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House tea party icons face re-election challenges
Question of the Day
RAMSEY, Minn. (AP) — The tendency of Rep. Michele Bachmann, Minnesota Republican, to cause a ruckus on Capitol Hill made her a tea party sensation. Her bulging campaign treasury and conservative district make her a clear favorite to win a fourth House term on Election Day, despite her Democratic rival’s attempts to turn her won’t-budge philosophy into a liability.
Three other high-profile House conservatives, facing opponents insisting that their views are too extreme, have trickier paths to re-election next month. Republican Reps. Allen B. West of Florida, Steve King of Iowa and Joe Walsh of Illinois are all embroiled in tough and expensive races that are drawing plenty of spending by friends and foes from around the country.
The challenges faced by Mr. West, Mr. King and Mr. Walsh stem in part from this year’s redrawing of congressional districts and a political climate that has cooled for tea party politicians since the 2010 groundswell that swept them into office. They also underscore the risks that frequent television appearances and outspoken views can bring.
“You get more attention, you’ve got better ability to get your message and policy positions out there,” said GOP pollster David Winston. “The challenge is because everybody’s paying such close attention, you have a lot of scrutiny.”
The new political realities of 2012 could explain why Mrs. Bachmann, whose district grew even more conservative, used a recent campaign stop to draw attention to her collaboration with Democrats such as President Obama and House Minority Leader Nancy Pelosi to gain approval for a bridge project back home.
Mrs. Bachmann abandoned a short-lived run for the GOP presidential nomination last winter. She has stirred tea party voters by her opposition to Mr. Obama’s health care law, resisting an increase in the federal borrowing limit and frowning on spending deals struck by her own party.
Her Democratic opponent, hotel magnate Jim Graves, rips Mrs. Bachmann in a TV ad as “distracted by her own celebrity.” He suggests his business background makes him capable of untangling Washington gridlock that frustrates voters.
“We need more out of our leaders in Washington. That’s exactly why I’m running for Congress,” he says.
But Mr. Graves, waging his first campaign for office, faces a huge financial disparity. Campaign finance reports show Mrs. Bachmann with $3.6 million in cash available entering October, six times what Mr. Graves reported.
National Democrats recently added Mr. Graves to their list of House candidates whom they are helping raise money. But with outside groups routinely swooping into House districts with ads and other help worth hundreds of thousands of dollars or more, neither side has invested much in Mrs. Bachmann’s race.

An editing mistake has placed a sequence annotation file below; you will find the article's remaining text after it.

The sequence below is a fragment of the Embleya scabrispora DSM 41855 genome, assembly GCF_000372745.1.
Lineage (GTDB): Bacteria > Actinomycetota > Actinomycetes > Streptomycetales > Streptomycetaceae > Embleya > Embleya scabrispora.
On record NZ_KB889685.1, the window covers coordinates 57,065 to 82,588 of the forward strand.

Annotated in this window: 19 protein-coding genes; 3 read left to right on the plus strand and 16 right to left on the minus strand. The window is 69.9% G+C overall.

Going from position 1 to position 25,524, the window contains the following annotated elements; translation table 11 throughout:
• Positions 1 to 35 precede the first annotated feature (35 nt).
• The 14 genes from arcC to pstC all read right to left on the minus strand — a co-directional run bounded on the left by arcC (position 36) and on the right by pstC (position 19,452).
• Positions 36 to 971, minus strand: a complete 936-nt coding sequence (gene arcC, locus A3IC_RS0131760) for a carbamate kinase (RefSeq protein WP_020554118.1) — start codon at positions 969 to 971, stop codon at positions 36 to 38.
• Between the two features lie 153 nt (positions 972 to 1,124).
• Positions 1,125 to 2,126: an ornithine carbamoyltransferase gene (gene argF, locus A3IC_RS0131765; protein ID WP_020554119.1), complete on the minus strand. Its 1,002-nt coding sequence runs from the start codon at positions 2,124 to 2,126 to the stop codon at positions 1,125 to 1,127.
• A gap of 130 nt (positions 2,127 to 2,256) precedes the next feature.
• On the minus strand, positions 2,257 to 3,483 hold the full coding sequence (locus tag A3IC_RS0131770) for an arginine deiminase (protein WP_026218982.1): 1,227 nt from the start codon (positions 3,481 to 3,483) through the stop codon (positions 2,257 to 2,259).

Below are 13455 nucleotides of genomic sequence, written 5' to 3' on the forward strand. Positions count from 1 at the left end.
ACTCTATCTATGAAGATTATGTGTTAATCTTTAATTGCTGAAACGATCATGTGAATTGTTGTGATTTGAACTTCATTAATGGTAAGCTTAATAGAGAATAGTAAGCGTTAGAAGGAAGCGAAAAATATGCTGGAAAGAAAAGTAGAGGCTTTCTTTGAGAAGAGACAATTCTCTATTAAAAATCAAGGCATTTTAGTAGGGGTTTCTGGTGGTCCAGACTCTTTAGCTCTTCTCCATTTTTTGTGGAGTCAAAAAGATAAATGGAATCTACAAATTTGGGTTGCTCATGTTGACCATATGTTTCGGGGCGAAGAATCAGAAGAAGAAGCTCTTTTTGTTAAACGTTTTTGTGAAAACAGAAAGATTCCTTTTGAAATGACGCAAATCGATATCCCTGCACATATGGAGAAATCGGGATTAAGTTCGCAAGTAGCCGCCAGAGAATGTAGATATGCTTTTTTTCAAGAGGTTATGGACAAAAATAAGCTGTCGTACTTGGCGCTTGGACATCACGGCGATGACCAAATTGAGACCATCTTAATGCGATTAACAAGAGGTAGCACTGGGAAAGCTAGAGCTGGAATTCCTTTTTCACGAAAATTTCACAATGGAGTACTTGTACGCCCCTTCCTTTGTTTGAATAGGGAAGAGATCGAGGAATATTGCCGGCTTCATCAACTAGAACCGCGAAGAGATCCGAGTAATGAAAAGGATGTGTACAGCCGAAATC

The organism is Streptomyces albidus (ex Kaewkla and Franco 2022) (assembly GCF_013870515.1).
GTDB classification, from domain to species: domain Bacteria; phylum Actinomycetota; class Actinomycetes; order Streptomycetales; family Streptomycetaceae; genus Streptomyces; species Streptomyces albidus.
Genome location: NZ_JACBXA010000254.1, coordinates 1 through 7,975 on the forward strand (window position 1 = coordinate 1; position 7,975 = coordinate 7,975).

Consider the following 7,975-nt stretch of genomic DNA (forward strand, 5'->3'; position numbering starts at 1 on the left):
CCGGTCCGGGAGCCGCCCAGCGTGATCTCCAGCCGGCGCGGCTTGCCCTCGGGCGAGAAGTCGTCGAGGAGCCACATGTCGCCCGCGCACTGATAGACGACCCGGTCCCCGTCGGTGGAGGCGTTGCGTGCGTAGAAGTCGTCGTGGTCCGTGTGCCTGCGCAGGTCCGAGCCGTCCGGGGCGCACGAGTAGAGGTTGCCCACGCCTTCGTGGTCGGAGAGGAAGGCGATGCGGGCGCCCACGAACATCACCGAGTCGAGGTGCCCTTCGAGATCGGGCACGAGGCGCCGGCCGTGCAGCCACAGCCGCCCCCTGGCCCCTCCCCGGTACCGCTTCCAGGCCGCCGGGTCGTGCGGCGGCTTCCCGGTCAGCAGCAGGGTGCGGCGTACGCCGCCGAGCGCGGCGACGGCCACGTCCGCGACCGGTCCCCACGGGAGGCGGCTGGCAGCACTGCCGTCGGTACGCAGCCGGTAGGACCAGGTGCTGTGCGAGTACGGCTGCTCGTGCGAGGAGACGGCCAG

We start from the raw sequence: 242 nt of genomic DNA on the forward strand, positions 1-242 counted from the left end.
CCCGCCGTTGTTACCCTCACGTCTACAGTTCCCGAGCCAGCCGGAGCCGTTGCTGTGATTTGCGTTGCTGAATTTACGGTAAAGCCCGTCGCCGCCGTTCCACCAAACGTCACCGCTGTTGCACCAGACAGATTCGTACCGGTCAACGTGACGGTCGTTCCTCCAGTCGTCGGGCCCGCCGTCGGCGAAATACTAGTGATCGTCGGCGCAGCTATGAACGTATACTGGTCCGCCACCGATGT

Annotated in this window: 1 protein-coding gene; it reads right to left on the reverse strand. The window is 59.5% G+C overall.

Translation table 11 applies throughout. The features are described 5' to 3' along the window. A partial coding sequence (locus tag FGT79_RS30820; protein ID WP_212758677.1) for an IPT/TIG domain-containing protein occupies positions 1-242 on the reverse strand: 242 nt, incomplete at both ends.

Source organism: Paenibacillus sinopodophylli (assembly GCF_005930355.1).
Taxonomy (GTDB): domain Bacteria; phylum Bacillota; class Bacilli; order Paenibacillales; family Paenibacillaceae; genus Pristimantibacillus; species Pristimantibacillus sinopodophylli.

“We think we’d be wasting our donors’ money by spending it on somebody who’s not in danger,” said Max Pappas, executive director of the FreedomWorks political committee, a conservative group that has spent nearly $10 million in dozens of House and Senate races.
Though partisans on both sides love to defeat notorious foes, they say that when it comes to spending campaign cash, their calculation is usually a cold assessment of where they can gain congressional seats.
“We don’t go after them necessarily because they have tea party celebrity status,” said Rep. Steve Israel of New York, who heads HouseDemocrats‘ campaign machinery. “We go after them because they’re weak in their own districts.”
Mr. West, a freshman, exemplifies a widely recognized conservative who is unafraid of frequent television exposure yet finds himself in a tight re-election battle in a moderate district with many new voters.
A retired Army officer who served in Iraq and Afghanistan, Mr. West has a reputation for unabashedly stating his mind. This includes charges that scores of congressional Democrats are communists; labeling Florida Rep. Debbie Wasserman Schultz, who also is Democratic National Committee chair, “vile” and “despicable”; and calling Social Security disability benefits “a form of modern, 21st-century slavery.”
Democrat Patrick Murphy, a political neophyte and construction company executive, has TV spots repeating some of Mr. West’s comments. “Bullying and name-calling has no place in the playground or in Congress,” Mr. Murphy says in one ad as children play behind him.